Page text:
Tibet tours are full of history and give you the chance to visit quite a few religious pilgrimage sites that continue to mystify with their myths and legends. The Tashilunpo Monastery in Shigatse, a town only second after Lhasa in size, and some 250 km away from it, is one such sacred monument that has played an important part in Tibet’s ancient history. After the rise of the Gelugpa order, this monastery became the seat of the Panchen Lamas. Shigatse’s other highlight is the Shigatse Dzong which resembles the Potala Palace and is similarly located on a high hilltop. This too has significance as the Tsang kings once ruled from here.
Tashilunpo Monastery was built by Gendun Drup, a disciple of the great reformer Tsongkhapa, in 1447. Drup is regarded (recognized) as the first Dalai Lama. The monastery is one of the six renowned institutions of the Gelugpa order, the other five being: Drepung, Sera, Ganden (all in Lhasa), Kumbum (in Ta’er Si), and Labrang (in Amdo). Tashilunpo’s special importance is due to the fact that it is the seat of the Panchen (Great Scholar) Lamas, a lineage that was established, second only to that of the Dalai Lamas, by the fifth Dalai Lama who had extremely high regard for his teacher, the abbot of Tashilunpo, whom he declared to be Amitabha’s (Opagme’s) manifestation. In fact, this led to a rivalry of sorts that continues till date in the temporal and spiritual spheres of Tibetan Buddhism. The Panchen Lamas have great influence and play an important part in the selection of Dalai Lamas just as the latter has on selection of the former. This—added to the fact that both are supposed to be reincarnations of previous Lamas—has led to some pretty intriguing twists and turns in the politics of Tibet after its annexation by China.
See how much of interesting history you get to unearth while on a pilgrimage in Tibet? And especially in a place such as Tashilunpo Monastery. Anyway, aside from the political part, let’s see what else there’s to see. Like all the great monasteries, this monastery too is a labyrinth of numerous rooms, courtyards, staircases, tombs, and even some secret passages. Chapels to see are: Namgyel Lhakhang, which has a huge statue of Tsongkhapa with Jampa and Jampelyang on both sides of him; and Jamkhang Chenmo (Chapel of Jampa). The latter is impressive, housing as it does the largest gilded statue in the world—the 26-meter high icon of Jampa (Maitreya), also known as the Future Buddha. This gigantic statue is undoubtedly one of the greatest sights you’ll see while on pilgrimage in Tibet; here’s some background on it. It was built by the ninth Panchen Lama in 1914, and almost 1000 artisans and craftsmen were involved in its making. Now, here are some stats to gain a better perspective: each of the fingers is longer than one meter and more than 300 kg of gold was used to give the statue its gold coating. In addition, plenty of precious stones have been used as well. All of which means that it’s surely a sight for sore eyes! As an aside, it might interest you to also know that the ninth Panchen Lama (1883-1937) spent his last days as a prisoner of a Chinese nationalist warlord.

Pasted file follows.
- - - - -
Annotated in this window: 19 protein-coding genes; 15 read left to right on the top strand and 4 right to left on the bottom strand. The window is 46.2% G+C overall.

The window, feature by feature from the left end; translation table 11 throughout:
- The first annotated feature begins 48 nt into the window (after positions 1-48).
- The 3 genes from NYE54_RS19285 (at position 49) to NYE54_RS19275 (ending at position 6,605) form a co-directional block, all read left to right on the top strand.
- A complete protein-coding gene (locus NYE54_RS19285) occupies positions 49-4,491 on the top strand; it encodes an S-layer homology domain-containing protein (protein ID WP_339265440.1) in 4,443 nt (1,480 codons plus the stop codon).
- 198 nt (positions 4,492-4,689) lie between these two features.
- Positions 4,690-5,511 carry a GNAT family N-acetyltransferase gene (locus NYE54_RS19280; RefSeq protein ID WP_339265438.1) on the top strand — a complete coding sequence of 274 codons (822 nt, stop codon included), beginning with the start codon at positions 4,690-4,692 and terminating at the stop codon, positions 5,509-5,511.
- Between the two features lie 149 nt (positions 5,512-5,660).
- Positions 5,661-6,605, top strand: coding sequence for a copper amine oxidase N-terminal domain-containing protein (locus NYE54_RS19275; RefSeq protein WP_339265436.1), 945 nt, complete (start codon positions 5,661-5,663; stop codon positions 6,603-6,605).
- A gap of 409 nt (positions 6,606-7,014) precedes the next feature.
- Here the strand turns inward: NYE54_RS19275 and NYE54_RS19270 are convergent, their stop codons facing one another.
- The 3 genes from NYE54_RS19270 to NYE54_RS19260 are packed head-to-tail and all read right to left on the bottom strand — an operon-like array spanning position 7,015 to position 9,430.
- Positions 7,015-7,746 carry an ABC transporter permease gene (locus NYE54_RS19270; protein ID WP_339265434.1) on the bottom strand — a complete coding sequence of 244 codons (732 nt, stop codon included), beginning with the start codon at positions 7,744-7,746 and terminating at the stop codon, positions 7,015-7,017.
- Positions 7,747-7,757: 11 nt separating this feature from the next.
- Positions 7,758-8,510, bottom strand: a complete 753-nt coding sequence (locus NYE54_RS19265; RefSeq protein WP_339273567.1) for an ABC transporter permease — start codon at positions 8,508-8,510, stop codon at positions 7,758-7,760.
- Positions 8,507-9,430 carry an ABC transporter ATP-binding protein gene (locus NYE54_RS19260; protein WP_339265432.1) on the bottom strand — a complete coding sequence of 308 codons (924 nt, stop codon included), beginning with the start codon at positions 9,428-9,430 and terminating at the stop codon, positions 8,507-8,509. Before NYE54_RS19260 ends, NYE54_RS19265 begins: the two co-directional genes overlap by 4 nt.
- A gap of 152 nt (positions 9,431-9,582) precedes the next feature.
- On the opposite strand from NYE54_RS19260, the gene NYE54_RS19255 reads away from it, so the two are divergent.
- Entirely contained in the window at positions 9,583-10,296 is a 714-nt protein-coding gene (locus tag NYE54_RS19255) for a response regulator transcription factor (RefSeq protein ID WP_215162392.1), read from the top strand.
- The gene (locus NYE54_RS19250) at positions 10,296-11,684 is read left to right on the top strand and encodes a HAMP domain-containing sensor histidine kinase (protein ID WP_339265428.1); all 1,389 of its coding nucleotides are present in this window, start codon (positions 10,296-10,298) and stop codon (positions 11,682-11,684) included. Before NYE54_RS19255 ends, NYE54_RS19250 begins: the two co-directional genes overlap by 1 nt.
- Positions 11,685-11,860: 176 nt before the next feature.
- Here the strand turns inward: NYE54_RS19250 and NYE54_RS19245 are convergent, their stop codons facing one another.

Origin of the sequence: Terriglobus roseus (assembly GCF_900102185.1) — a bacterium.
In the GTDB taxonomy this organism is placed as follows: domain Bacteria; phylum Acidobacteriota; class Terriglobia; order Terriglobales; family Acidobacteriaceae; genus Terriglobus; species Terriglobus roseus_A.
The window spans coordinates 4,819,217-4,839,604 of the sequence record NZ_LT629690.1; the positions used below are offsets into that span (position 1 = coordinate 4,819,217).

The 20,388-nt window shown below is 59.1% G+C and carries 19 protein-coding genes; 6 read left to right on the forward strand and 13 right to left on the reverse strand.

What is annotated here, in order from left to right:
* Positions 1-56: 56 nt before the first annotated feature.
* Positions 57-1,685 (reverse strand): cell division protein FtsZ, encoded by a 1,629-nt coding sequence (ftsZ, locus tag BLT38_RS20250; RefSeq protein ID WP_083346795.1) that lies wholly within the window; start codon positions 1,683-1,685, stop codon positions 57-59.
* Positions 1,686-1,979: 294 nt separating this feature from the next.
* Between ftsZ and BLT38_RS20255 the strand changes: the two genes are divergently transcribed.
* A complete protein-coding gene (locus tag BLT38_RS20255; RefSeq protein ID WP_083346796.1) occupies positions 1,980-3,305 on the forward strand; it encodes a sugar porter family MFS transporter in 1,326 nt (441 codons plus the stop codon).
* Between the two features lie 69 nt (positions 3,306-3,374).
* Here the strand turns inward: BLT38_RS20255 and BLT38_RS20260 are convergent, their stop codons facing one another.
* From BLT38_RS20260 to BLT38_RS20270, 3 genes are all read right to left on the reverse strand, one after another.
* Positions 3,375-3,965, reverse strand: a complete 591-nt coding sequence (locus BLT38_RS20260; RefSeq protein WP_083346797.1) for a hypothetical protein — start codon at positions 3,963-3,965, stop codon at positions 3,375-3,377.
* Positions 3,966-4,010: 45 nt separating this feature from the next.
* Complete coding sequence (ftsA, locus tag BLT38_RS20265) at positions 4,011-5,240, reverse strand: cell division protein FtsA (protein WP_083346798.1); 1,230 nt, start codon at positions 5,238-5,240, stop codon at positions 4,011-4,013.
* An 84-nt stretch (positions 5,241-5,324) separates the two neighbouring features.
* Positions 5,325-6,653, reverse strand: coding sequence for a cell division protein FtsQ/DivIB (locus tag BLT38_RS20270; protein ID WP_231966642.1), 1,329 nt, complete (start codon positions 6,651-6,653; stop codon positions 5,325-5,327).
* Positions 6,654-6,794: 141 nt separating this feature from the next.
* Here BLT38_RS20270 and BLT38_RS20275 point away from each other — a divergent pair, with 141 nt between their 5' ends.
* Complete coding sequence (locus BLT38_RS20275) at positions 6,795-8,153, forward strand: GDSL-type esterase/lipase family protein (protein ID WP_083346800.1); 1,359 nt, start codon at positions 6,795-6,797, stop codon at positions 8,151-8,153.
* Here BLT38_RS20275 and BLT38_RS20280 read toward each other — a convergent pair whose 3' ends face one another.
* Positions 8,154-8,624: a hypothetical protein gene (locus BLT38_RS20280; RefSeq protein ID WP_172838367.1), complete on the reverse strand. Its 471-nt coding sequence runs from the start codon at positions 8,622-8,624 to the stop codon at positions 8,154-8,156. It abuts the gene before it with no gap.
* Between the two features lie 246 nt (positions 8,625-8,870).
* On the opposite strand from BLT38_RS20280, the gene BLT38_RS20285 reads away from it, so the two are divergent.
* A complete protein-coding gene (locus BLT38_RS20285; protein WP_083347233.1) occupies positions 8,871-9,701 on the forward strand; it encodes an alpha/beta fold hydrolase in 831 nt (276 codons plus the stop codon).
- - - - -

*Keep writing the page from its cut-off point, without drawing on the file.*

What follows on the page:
Then there is the glittering gold-plated chorten of the 10thPanchen Lama (Sisum Namgyel) inside a chapel, the ceiling of which is painted with a mandala and which also has a lot of paintings of gold Buddhas on the walls. Nearby is the silver and gold chorten of the fourth Panchen Lama. After this, there’s a walkway leading into the Kelsang Temple, which is actually a collection of many buildings along with a large courtyard that has a tall prayer pole arising from its center. The assembly hall, with the massive throne of the Panchen Lama at the center, is further ahead. It is perhaps among the most ancient of the buildings in the monastery, dating back to the 15th century. You’ll see long rows of cushions for monks to sit on, and numerous thangkas hanging down from the ceiling.
A more recent addition is the large Tomb of the fifth to ninth Panchen Lamas (Tashi Langyar) built by the 10th Panchen Lama. This was done because many of the relics suffered destruction during the period of China’s Cultural Revolution. Aside from all these, there are still many more chapels and other sites inside the sprawling Tashilunpo Monastery, and it will surely be worthwhile for you to spend some time wandering around. There are also two colleges, the Tantric and Philosophy Colleges. Now, as usual, there’s the kora to be completed. Well, it’ll take you about an hour to do so. You walk along the monastery walls clockwise, up a curving alley around the western wall, and onto the hills above. You keep on walking, the sights are great, and soon enough you come across a white tower that’s 13-storey high. This is from where a giant thangka is hung down during festival times. Now the path bifurcates; you walk down to reach the monastery, while the other path takes you to Shigatse Dzong some 20 minutes away. But maybe you want to do that some other time. For now, after having completed the kora, you should be happy at finishing what you’ll agree has been a historical pilgrimage in Tibet.
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